“They are still very poor, some live in bamboo huts and some live in small houses,” explained Tony. “They have come to learn that tourists bring money, so you need to pay 10 baht if you would like to take their picture or you can take their picture for free if you buy goods from them.
“The children flocked around us trying to sell us their crafted bracelets. Lin arranged a photo opportunity of the kids if we bought them a noodle lunch. This was met with excitement and it only cost 20 baht, or 70 cents. It felt good to know that the children profited from the money.”
The final stop of the day was a visit to the Golden Triangle. The Golden Triangle represents the point where the Thailand, Burma and Laos borders meet. The word “Golden” represents the wealth or opportunities that where available when the opium trade was at its peak.
“We had an opportunity to stop and visit the Opium Museum, but our hearts had difficulty paying money to see the history of the use of opium after seeing how the children are still suffering today from yesterday’s dealings,” said Debbie.
The final leg of their Asian journey was a three-day visit to the beach resort area of Phuket, where they spent time enjoying the sun and surf on Patong Beach.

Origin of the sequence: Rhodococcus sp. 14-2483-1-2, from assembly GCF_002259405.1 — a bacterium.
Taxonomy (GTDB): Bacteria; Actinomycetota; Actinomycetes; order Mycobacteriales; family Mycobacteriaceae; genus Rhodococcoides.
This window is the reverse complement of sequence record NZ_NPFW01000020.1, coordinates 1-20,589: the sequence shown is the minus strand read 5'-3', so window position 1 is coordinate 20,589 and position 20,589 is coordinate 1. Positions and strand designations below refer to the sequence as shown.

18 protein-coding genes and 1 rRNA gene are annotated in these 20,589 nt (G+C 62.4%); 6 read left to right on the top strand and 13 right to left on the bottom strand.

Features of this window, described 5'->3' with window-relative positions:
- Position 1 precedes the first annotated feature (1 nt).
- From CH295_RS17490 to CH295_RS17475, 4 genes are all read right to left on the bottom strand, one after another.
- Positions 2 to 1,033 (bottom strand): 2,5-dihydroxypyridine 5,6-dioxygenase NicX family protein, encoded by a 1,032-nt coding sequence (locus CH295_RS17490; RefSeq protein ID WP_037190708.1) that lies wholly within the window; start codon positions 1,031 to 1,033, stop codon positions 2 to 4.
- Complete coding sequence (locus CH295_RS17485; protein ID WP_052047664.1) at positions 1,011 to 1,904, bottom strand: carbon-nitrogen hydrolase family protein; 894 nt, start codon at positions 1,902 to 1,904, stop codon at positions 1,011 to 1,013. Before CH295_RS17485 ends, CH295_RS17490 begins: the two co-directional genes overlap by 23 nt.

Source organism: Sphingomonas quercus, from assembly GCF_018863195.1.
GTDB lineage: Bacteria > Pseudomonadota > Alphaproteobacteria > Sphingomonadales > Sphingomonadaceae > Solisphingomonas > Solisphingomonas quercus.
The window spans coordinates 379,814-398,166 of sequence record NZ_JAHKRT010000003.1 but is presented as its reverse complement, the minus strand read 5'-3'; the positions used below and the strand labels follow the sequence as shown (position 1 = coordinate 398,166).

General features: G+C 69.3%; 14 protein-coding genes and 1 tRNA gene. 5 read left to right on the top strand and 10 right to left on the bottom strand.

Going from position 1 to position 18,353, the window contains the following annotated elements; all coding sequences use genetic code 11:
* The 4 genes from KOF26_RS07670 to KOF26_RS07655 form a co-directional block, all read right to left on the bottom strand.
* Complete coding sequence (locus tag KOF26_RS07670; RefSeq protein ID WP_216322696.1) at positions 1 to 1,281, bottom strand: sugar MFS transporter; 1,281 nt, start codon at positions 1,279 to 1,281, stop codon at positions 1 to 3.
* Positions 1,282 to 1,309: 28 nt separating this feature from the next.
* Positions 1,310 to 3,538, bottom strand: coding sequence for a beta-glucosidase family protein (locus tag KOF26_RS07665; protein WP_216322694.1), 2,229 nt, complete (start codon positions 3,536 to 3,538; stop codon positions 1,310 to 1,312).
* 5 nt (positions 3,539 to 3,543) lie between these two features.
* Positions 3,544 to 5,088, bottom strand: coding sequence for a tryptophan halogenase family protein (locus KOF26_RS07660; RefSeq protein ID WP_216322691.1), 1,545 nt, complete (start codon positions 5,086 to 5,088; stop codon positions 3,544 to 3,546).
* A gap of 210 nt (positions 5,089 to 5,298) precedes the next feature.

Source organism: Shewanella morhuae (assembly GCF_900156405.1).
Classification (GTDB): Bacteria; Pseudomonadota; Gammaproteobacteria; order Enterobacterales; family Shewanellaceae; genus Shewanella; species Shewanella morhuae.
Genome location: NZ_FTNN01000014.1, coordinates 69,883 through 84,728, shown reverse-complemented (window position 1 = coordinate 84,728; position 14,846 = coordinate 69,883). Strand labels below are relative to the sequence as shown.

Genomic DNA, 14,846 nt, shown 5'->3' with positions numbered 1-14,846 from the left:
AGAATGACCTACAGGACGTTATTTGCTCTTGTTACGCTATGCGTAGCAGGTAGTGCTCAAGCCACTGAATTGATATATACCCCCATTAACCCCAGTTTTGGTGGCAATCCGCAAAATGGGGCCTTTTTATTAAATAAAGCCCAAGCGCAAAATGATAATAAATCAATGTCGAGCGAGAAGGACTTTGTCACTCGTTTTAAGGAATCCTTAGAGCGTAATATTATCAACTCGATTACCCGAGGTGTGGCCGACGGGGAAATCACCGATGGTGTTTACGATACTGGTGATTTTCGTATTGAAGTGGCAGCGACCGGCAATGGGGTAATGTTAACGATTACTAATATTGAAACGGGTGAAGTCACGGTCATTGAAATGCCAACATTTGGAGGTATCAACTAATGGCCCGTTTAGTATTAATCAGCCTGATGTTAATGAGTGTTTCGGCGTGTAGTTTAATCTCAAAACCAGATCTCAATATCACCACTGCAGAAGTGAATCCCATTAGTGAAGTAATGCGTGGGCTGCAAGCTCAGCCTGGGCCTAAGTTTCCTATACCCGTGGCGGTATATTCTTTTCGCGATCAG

This was followed by an overnight stay in Hong Kong that allowed them to see some of the sights of that spectacular Asian city.
Visiting Asia was an incredible experience for the Lacombe couple and one that they had never imagined undertaking.
“It was wonderful to travel with our daughter and son-in-law and see where they are living and studying in China,” said Tony.
“The chance to visit Thailand at the same time really opened our eyes to the diversity of the cultures in that part of the world. It’s a trip we’d definitely recommend to others.”
l To see more images and hear more about Tony and Debbie’s adventures in China and Thailand, check out their Asia blog on their website: www.phototd.com
If you go:
l Tony and Debbie arranged their own touring while in China, but the flights and the Thailand portion of the trip were arranged through Tourcan Vacations. An 11-night Amazing Thailand Tour of Bangkok, Chiang Rai, and Phuket will cost about $2,500 per person. The tour includes return air from Calgary or Edmonton with Cathay Pacific, accommodations, some meals, guided tours and transportation within Thailand. A free stop in Hong Kong is allowed and those wishing to visit mainland China can purchase an add-on fare.
Debbie Olsen is a Lacombe-based freelance writer. If you have a travel story you would like to share or know someone with an interesting travel story who we might interview, please email: DOGO@telusplanet.net or write to: Debbie Olsen c/o Red Deer Advocate, 2950 Bremner Ave., Red Deer, T4R1M9.